Liza shot me an incredulous look, but pressed her lips together. Apparently, I was in for a good scolding once we were alone. Despite what everyone in London thought of Thomas and his odd behavior, Liza liked him very much, and my interest in the ringmaster was not right in her romantic book, no matter what my reasons were.

“Mephistopheles is…” Anishaa seemed to formulate her answer carefully. “He’s very gifted at what he does. Many benefit from the lessons he chooses to give. We’re all very grateful to him.”

I sat back, fiddling with the buttons on the side of my gloves. “Did he give such lessons to Cassie?”

Liza suddenly found her tea infinitely intriguing, and Anishaa seemed at a loss for words.

“Would you like to see him as no one aside from his performers do?” Anishaa finally asked. I hoped she didn’t mean naked as the day he’d come into this world. I nodded slowly. “Meet me on the second-class promenade in one hour. Then you’ll understand why we’d all do anything for him.”

Plague doctor





6 JANUARY 1889

“Would you care to explain what that was about, Cousin?”

Liza’s cheeks were splotchy pink, a great indication of how upset she was. Any moment steam might shoot from her ears. I swallowed nervous laughter, knowing she wouldn’t appreciate being told she was her mother’s daughter in this moment.

“I am not one to judge, but you seem awfully intrigued by Mephistopheles,” she continued. “Emphasis on ‘awful.’ What about Mr. Cresswell? Have your feelings for him changed that quickly? Your letters from the academy seemed to indicate some grand romance, though you were upset with him at the time.” She inspected me with sharp-eyed focus, similar to how I’d dissect a specimen with my scalpel. “Has Mephistopheles won your heart so easily? I thought you would see through his lies.”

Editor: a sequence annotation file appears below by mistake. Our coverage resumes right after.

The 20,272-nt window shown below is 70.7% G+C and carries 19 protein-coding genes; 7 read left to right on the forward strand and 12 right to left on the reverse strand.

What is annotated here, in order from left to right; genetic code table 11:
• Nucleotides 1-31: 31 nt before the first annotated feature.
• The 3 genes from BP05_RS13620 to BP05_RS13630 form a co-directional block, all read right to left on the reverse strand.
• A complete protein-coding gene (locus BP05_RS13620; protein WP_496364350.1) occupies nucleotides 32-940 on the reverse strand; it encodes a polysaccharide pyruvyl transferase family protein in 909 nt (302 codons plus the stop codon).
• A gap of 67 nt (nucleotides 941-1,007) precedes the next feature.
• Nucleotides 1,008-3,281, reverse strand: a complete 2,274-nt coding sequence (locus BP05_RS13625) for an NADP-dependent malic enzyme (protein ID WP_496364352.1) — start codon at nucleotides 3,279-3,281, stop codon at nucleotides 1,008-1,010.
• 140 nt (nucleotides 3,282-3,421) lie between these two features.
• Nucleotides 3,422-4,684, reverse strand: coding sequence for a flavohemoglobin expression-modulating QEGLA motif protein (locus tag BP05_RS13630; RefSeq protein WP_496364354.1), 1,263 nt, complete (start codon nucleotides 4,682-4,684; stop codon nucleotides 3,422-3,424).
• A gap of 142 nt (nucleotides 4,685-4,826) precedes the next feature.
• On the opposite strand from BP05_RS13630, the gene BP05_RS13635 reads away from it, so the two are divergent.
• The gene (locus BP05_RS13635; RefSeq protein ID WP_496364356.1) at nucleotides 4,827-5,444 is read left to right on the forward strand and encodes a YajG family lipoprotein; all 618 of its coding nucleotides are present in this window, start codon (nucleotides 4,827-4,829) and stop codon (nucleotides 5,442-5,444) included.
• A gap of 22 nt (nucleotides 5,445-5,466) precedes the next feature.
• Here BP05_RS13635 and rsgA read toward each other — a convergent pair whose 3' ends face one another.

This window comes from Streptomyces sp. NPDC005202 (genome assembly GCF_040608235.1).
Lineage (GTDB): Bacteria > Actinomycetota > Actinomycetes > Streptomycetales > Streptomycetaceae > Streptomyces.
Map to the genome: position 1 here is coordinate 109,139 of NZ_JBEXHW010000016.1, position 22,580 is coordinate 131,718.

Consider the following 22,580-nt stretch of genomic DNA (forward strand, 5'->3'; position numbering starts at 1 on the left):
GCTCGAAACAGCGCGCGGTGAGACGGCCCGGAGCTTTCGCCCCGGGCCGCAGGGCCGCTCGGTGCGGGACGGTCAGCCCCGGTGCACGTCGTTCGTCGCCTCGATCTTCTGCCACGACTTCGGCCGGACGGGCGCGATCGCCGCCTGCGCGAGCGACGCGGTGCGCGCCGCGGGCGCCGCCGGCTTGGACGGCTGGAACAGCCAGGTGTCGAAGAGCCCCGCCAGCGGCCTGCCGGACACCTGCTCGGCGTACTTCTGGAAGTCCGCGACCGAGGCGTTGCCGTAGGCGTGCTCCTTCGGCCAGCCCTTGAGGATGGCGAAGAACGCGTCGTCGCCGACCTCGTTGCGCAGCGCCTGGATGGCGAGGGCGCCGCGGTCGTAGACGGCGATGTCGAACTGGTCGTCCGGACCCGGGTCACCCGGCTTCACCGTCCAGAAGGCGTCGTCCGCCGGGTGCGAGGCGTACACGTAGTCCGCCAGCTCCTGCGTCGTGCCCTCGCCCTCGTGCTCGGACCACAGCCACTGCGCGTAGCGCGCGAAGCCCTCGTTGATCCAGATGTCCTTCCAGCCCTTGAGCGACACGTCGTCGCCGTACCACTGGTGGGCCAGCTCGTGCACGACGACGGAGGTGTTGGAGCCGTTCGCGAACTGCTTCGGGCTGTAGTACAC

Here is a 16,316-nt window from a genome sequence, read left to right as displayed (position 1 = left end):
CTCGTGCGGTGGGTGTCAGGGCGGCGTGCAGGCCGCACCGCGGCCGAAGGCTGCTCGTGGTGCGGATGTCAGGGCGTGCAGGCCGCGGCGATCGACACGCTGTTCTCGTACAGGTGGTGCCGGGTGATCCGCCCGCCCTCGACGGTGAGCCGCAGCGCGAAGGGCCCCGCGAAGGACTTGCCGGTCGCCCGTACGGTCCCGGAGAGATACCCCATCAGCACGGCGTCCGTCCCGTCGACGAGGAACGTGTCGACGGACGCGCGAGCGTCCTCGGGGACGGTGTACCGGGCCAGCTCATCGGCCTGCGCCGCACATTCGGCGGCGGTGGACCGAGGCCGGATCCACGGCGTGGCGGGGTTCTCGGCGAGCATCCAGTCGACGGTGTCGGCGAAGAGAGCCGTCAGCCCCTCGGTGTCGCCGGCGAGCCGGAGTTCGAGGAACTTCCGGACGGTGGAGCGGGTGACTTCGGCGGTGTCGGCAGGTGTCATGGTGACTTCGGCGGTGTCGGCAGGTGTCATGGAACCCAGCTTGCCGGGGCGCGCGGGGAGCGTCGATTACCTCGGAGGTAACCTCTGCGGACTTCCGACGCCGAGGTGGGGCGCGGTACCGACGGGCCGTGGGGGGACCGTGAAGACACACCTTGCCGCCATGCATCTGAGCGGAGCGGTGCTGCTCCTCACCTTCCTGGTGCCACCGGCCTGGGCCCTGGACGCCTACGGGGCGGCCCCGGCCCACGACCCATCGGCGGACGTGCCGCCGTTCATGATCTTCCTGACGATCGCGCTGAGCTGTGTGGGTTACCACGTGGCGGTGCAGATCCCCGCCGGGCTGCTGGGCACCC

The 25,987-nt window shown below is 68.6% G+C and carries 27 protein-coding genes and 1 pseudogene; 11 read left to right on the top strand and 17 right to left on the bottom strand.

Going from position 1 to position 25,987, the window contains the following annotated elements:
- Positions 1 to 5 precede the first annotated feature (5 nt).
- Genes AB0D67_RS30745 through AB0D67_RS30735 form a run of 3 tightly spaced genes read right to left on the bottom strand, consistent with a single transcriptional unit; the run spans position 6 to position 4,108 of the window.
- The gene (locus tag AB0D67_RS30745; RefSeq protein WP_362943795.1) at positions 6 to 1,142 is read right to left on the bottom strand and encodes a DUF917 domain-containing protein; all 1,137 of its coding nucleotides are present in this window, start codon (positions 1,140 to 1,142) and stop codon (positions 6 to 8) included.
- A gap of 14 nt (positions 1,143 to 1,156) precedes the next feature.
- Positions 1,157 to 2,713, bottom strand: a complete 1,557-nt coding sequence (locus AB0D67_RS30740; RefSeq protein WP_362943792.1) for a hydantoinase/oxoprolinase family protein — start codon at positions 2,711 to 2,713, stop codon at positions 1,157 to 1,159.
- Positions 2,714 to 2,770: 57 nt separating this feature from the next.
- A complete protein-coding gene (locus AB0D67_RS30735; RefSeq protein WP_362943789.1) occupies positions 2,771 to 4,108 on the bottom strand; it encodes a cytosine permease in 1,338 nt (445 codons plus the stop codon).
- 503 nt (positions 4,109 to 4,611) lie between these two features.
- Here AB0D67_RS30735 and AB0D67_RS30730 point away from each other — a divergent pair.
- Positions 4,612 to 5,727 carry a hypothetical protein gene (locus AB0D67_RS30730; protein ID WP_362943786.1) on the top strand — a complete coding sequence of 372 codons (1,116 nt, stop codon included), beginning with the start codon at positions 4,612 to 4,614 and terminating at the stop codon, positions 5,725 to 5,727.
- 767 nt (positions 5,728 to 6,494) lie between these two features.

I pinched the skin between my thumb and forefinger, using it to focus.

“Where is the scandal in speaking with someone?” I asked. “It’s not as if Mephistopheles has declared himself to me. Perhaps I simply enjoy hearing about his use of science. I’ve always been intrigued with engineering. We’re not so different, you know.”

“Is that what he’s told you?” Liza gave me a long, measured look. “That you’re both similar in nature? That you belong together?”

Her tone was drenched in disapproval, though I could see the concern in her face.

“What if he has said those things?” I lifted my chin, doing my best imitation of being indignant and hating myself a little more for it. How many lies would I be forced to tell before this charade was over? “It’s true. We both love science. His is just a bit more flashy. There’s much I could learn from him, though. Things that might help me figure out where, exactly, I belong.”

“Dissecting the dead is much less showy,” she said drily. “Maybe you should borrow one of his masks. Or ask his costumer for a new autopsy gown. I’m sure he could sew something up that would restart any heart. Where you belong is with Uncle and Thomas, solving crimes for those who could not do it on their own. Not dressed up and prancing around a stage in a different city each night on the arm of a man who will always love the show more.”